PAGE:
An emotional Doug Ford says he has entered the mayoral race “with mixed emotions and a very heavy heart” after his ailing brother, Rob Ford, dropped out just before the nomination deadline closed on Friday afternoon to take on another battle.
Doug Ford addressed the situation at a news conference from his mother’s driveway in Etobicoke on Friday night, saying he was “first and foremost” concerned about his brother’s health and his family and that the last few days have been “very hard.”
But he said “(Rob) asked me to make sure that I tell people just how much he really cares, that this is more than a job for Rob. It’s his life’s work and his passion to fight for this city and for each and every one of you.
“He told me he needed me to take the torch while he focuses on getting better.”
“While I want to ease his mind and do everything I can do, I told him that no one no one could replace him.”
After consulting his wife, Doug, who struggled to maintain his composure at times, said he realized that “yes I want to honour Rob’s request.”
The mayor, who remains in hospital with an abdominal tumour, withdrew from the Toronto mayoral race shortly before 1 p.m.
In a statement, he said, “My heart is heavy when I tell you that I’m unable to continue my campaign for re-election as your Mayor.
“Now I could be facing a battle of my lifetime, and I want the people of Toronto to know that I intend to face this challenge head on, and win.”
But he said that while he was unable to commit to the heavy schedule required of a mayoral candidate he would still run for councillor in Ward 2 while focusing on getting better.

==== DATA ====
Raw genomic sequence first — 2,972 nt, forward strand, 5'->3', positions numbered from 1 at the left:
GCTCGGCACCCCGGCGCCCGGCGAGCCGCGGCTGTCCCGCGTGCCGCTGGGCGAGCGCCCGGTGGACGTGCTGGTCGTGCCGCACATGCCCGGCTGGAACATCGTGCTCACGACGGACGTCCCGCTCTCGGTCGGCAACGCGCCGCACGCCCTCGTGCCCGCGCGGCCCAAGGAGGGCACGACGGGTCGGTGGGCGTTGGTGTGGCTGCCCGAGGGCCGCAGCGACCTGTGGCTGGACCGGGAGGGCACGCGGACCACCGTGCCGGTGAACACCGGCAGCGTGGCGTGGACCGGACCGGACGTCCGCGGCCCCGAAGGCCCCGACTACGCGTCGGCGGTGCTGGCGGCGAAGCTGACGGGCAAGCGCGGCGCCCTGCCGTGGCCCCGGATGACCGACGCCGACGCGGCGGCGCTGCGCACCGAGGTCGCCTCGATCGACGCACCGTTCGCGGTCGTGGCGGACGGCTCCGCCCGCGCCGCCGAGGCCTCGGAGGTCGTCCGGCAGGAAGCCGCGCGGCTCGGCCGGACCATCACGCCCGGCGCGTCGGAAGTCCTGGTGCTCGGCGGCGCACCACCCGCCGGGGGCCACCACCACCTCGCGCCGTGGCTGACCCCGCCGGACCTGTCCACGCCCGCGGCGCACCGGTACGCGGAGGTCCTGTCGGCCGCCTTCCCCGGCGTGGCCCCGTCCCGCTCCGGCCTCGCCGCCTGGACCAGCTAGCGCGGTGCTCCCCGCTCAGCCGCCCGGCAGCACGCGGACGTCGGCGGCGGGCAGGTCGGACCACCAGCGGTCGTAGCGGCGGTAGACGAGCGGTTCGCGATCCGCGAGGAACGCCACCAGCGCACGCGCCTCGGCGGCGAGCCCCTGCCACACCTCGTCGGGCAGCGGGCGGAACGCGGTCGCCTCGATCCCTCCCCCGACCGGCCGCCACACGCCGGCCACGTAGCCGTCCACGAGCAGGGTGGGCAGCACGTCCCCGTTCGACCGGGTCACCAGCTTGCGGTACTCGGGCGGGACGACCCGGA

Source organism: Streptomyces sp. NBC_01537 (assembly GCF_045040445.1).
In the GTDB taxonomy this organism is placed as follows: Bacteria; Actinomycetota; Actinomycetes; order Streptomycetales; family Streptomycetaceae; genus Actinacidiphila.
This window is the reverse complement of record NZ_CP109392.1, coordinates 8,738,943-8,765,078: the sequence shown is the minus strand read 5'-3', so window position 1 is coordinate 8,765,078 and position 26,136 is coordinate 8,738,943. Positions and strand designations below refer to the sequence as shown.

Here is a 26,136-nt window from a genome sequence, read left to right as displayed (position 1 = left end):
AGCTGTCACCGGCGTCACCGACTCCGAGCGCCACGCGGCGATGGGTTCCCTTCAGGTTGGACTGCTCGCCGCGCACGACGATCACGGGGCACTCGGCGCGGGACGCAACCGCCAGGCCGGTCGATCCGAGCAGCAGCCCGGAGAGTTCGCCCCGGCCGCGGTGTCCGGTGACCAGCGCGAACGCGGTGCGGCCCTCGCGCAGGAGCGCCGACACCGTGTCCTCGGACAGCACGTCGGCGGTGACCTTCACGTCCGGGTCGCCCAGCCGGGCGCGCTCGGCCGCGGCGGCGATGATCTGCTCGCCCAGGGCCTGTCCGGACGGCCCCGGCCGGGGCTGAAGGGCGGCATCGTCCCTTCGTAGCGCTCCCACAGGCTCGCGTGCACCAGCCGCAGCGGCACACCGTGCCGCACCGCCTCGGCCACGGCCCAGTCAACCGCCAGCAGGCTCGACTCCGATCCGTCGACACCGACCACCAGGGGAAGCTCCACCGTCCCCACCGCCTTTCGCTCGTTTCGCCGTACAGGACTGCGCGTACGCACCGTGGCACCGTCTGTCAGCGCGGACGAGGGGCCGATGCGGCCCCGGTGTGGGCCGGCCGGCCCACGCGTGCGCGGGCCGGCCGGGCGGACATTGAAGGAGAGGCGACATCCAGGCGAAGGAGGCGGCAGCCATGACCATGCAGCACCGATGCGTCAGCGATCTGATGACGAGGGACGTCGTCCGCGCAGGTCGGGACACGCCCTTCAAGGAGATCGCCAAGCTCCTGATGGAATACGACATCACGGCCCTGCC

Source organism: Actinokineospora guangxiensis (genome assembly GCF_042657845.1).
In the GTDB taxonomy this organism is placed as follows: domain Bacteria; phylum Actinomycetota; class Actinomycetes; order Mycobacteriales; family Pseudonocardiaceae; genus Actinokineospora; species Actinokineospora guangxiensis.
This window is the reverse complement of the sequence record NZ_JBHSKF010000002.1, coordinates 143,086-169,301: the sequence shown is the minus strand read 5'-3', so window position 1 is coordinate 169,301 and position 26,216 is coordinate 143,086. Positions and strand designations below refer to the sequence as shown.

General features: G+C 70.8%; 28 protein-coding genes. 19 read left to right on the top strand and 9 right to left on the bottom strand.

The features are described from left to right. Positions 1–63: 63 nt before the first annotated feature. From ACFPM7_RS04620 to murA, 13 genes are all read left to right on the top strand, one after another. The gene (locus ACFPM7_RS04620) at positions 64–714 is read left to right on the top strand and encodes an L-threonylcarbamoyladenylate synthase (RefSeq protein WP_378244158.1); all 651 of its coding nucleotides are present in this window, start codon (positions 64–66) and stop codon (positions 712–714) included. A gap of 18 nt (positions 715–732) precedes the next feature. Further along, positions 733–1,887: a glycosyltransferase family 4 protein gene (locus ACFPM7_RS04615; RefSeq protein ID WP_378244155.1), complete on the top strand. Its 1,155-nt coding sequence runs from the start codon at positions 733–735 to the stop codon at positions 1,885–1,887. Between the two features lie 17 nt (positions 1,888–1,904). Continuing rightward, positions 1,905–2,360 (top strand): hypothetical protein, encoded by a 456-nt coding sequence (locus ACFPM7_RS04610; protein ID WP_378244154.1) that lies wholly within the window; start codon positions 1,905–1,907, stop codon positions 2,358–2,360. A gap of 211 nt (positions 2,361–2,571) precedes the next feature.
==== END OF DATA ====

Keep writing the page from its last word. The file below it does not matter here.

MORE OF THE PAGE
Mayoral candidate Olivia Chow said her thoughts were with the mayor and his family.
“It can’t be an easy time for them today,” she said, recalling how Ford was “very, very supportive” when her late husband Jack Layton died in August 2011 only a month after the then NDP Opposition leader disclosed his cancer was back.
The widow said she wished a speedy recovery for Ford and that he’s out campaigning in Ward 2.
Chow also said she phoned Doug Ford to send a message of support for his brother after he was hospitalized earlier this week but she declined to comment about Doug as a mayoral candidate.
“I do look forward to debating him in the future,” she said, adding that her campaign platform hasn’t changed.
On the other hand, mayoral candidate John Tory was more political.
While he wished the mayor a speedy and healthy recovery and welcomed his brother to the mayoral race, Tory – who has a huge lead in the most recent polls by Forum Research and Nanos Research — urged voters not to vote for another Ford.
“Doug Ford, who’s now a candidate for mayor, has repeatedly put down the members of city council, who were his colleagues, and he has publicly disparaged the premier of this province and the members of cabinet,” he said. “So I don’t’ think Doug Ford offers Toronto more of the same. In fact he may offer Toronto something that is worse.”
On Friday evening, Doug Ford said he wasn’t in full campaign mode and that he needed a few days to spend time with his family before speaking about the race.
Voters head to the polls on Oct. 27.
On Wednesday, doctors discovered the mayor had a “fair size” abdominal tumour after he went to Humber River Hospital for unbearable abdominal pain, an issue he faced for about three months.
It remains unclear whether the tumour, which was biopsied on Thursday, is cancerous. Results wouldn’t be available for about a week, Ford’s doctor Zane Cohen said after he was transferred to Mount Sinai Hospital for further tests.
Dr. Cohen, an internationally recognized colorectal surgeon, said Ford was resting comfortably and had some pain, for which he was receiving medication. Ford had abdominal surgery in 2009 to remove a tumour on his appendix. His father, Doug Ford Sr., died of colon cancer in 2006.
The mayor has faced a series of drug, alcohol and other scandals over the past 18 months but was polling in second place behind Tory.
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With files from The Canadian Press